Surrogate Partner Therapy
What is Surrogate Partner Therapy
Surrogate Partner Therapy offers a unique, tailored space in which to safely explore trust, communication, emotional intimacy, sensuality, and sexuality. Each of these pieces is important in their own right and essential in how they interconnect to influence healthy relationships.
It facilitates the therapeutic process and focuses on physical limitations, personal history, poor self-image, communication and other broad areas in relationships. Unlike a therapist, a surrogate partner is in the relationship with you and shows you what something would feel like, lending itself to people not currently in relationships.
Surrogate Partner Therapy is a Process
Just like any type of work required on a relationship, the process may take some time. Early on in the process, Brian ensures that his clients are aware of what can be expected during the sessions. The session involves the client, the therapist and the surrogate partner working parallel with each other.
Initially, Brian assesses his clients to see if they are a good fit for the sessions. He discusses mental disorders and active abuse as an example of clients that would not be a good fit for the therapy.
Consent is Crucial
Brian opens up the consent conversation and how critical it is to measure if his clients understand consent. He takes us through the exercise he uses throughout his sessions, to ensure that his clients understand consent and know how to identify it.
Specialized Training is Important
While this type of therapy is not offered by therapists, Brian discusses the process of involving his clients’ therapists and ensuring that they too are not overstepping personal or professional comfort boundaries.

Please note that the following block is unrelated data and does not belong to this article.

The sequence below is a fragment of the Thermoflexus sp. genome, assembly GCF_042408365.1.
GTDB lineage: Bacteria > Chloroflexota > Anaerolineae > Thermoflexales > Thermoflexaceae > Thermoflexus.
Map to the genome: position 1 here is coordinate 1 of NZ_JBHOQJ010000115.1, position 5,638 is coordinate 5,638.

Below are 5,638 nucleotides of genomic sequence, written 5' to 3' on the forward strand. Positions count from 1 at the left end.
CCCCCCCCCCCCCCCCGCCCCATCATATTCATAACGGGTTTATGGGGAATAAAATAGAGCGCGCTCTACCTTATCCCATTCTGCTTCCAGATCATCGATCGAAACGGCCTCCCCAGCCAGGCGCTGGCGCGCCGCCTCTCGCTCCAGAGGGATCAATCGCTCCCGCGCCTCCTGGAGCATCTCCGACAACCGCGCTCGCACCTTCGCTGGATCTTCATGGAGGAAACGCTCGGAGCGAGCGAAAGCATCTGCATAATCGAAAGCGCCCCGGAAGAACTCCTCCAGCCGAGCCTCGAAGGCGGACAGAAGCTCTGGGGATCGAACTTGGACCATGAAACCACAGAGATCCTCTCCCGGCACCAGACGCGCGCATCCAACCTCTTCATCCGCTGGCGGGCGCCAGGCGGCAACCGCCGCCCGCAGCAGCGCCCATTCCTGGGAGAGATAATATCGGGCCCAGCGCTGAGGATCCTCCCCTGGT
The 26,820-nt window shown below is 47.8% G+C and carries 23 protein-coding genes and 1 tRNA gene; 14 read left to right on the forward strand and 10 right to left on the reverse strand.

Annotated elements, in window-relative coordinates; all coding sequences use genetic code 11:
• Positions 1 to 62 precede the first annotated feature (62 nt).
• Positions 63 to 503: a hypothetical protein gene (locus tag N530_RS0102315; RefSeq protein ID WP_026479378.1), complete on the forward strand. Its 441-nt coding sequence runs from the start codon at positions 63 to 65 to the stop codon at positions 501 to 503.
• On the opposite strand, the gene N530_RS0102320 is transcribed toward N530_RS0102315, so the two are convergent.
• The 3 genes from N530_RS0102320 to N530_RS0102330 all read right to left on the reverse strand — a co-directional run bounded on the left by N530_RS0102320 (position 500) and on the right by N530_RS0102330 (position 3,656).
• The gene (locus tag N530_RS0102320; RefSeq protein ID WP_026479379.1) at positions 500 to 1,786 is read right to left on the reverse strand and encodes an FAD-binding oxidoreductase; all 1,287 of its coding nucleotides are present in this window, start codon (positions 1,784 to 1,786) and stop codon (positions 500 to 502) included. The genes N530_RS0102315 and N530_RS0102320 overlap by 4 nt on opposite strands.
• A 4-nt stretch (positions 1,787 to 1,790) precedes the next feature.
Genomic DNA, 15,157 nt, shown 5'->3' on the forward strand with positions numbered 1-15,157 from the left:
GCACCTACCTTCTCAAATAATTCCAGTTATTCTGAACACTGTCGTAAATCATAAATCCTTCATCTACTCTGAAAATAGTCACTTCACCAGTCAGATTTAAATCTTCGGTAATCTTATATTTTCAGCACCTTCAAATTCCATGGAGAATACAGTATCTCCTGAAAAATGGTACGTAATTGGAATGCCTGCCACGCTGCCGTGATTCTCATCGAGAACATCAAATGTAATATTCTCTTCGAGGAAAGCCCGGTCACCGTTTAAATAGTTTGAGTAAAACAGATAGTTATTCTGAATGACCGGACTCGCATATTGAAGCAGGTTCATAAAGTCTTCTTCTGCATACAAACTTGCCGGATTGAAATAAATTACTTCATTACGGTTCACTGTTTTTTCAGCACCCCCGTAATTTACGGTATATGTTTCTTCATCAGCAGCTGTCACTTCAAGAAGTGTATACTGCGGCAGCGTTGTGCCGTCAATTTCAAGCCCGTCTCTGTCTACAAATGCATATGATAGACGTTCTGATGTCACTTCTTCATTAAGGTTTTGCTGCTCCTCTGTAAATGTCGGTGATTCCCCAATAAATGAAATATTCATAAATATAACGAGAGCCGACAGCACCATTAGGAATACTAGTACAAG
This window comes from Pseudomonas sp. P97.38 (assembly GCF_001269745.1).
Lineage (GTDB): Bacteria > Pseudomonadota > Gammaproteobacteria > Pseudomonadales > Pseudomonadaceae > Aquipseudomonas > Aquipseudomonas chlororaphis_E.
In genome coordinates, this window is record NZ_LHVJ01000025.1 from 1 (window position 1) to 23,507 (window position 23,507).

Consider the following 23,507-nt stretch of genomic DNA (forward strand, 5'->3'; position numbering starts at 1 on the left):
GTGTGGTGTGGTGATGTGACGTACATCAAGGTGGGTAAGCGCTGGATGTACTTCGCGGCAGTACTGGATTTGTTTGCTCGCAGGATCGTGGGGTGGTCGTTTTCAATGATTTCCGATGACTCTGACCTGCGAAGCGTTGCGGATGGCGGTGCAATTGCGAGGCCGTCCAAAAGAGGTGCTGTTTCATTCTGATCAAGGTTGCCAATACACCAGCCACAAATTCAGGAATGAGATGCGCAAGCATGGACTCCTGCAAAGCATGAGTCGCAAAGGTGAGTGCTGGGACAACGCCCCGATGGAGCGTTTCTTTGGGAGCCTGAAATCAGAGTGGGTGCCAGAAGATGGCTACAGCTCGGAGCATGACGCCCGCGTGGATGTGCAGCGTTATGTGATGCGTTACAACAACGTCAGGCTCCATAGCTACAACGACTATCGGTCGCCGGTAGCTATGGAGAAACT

To ensure you are getting a certified surrogate partner, Brian suggests getting recommendations and getting a feel for how your therapist works. The typical way a surrogate partner works is within a triad. Communication is usually a main area of discussion while sexual focus comes in as a client requires it.
Brian mentions the certifying organizations available that you can use to check if your surrogate partner is certified.
Over the course of his adult life, Brian has worn many hats: research scientist (BA, Molecular biology; Masters, Microbiology), teacher, professional artist, performer, and parent. The common thread that has run through all of those vocations has been the joy of learning, discovery, and improvement.In parallel with his professional life, he has also been keenly interested in interpersonal interactions, intimacy, and authenticity. These two facets have merged in his practice as a Surrogate Partner.
Brian received his training in Surrogate Partner Therapy from IPSA (the International Professional Surrogates Association) in 2016. In addition to being a member of IPSA, he is also a surrogate partner member of IMBT (Institute for Mind-Body Therapy), AIHG (Ananda Integrative Health Group), and AASECT(American Association of Sex Educators Counsellors and Therapists).
Brian is a founding member of the surrogate Partner Collective and Chair of AASECT’s Somatic Sexuality Professionals Special InterestGroup.In his practice, Brian seeks to help clients create foundational self-knowledge that enables them to effectively navigate healthy and fulfilling intimate relationships. Motivating this is the core belief that sharing intimacy with others is an essential part of the human experience. While it is important for everyone to have the option to feel connected with others, many find it difficult (or impossible) to make this connection.
In helping clients achieve their goals, Brian strives to maintain high professional and ethical standards and promote accessibility of Surrogate Partner Therapy to ensure those in need may receive the most successful treatment. In addition to his work with clients, Brian has been advocating for his profession by education therapeutic professionals and the broader public.
Drawing from his experience as an educator, he has presented at a range of professional conferences, workshops, therapeutic practices, and professional groups. In discussing his work, he hopes to encourage dialogue about a variety of topics–intimacy, sensual awareness and embodiment, and communication–that is so desperately needed in our society.
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